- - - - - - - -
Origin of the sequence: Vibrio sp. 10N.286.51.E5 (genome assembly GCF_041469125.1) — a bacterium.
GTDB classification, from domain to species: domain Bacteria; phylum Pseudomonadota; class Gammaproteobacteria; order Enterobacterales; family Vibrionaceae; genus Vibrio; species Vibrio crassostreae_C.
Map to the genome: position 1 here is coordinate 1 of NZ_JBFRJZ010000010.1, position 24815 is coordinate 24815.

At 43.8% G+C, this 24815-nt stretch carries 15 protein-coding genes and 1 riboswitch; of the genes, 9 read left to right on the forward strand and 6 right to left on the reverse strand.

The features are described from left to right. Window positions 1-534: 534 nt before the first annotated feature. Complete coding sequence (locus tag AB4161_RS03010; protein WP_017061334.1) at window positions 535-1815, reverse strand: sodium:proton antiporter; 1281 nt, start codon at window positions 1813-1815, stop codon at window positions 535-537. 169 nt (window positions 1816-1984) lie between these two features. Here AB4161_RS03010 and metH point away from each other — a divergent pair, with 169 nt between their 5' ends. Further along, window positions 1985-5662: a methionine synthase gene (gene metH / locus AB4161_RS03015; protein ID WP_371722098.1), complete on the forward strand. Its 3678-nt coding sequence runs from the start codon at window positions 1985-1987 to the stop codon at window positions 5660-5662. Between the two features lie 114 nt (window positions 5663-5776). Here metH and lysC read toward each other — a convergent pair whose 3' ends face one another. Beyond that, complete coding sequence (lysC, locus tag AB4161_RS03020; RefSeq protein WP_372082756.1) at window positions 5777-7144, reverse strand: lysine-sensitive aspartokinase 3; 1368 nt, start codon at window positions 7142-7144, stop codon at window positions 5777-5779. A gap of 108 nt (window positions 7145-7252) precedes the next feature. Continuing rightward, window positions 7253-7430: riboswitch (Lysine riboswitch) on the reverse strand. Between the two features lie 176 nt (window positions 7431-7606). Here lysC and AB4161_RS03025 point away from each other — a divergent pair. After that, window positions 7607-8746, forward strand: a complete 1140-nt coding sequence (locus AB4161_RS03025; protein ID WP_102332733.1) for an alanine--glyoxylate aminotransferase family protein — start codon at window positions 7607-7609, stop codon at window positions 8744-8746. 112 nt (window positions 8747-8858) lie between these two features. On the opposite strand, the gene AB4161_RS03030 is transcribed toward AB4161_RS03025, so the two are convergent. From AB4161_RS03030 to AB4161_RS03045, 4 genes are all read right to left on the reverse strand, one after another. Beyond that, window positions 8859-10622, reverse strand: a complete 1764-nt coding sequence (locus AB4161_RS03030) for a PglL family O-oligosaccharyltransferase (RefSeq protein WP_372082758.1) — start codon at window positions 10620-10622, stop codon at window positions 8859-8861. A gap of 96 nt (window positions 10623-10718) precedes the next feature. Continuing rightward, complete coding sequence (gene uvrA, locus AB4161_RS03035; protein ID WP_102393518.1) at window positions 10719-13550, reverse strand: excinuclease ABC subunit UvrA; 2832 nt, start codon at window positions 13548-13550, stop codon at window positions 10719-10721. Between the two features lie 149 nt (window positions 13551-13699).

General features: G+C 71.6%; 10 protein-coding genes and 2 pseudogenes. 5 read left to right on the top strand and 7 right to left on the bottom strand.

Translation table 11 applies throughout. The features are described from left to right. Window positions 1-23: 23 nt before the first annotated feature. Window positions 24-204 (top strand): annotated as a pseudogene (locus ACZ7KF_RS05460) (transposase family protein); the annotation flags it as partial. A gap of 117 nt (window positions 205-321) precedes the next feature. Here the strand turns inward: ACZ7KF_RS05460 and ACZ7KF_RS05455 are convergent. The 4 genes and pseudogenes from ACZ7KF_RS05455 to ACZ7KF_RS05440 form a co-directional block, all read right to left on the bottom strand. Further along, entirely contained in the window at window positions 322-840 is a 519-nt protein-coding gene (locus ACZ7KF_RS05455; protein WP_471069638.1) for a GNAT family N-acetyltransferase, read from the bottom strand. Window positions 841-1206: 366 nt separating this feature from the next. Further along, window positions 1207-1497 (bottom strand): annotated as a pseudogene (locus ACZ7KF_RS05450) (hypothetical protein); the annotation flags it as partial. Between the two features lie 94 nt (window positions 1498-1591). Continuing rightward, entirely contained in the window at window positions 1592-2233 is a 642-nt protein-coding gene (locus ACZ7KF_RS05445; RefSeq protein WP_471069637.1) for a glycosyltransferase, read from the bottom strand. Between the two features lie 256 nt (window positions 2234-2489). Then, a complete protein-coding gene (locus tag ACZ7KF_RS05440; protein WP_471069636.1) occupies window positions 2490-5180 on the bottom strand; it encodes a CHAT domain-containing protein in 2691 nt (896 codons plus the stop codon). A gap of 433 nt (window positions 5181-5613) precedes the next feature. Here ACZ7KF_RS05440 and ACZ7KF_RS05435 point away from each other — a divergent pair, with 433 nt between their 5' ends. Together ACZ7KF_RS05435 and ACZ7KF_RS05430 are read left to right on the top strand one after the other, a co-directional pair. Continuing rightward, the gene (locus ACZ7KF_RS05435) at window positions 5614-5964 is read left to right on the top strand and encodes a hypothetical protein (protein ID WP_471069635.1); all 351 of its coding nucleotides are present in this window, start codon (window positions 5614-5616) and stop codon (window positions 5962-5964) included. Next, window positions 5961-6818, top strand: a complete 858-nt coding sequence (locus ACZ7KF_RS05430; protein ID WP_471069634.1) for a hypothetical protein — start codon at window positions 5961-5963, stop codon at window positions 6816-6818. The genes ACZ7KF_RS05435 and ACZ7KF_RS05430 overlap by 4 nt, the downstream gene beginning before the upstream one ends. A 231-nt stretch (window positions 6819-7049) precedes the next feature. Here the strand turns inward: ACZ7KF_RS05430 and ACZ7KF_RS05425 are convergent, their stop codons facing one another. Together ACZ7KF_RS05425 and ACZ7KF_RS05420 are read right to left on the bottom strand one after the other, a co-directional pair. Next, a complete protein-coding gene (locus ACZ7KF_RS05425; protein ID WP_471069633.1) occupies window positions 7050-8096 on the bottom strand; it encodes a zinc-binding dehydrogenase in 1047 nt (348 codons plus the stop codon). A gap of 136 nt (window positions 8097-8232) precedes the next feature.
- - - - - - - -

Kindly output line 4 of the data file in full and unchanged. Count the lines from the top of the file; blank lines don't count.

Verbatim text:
At 43.8% G+C, this 24815-nt stretch carries 15 protein-coding genes and 1 riboswitch; of the genes, 9 read left to right on the forward strand and 6 right to left on the reverse strand.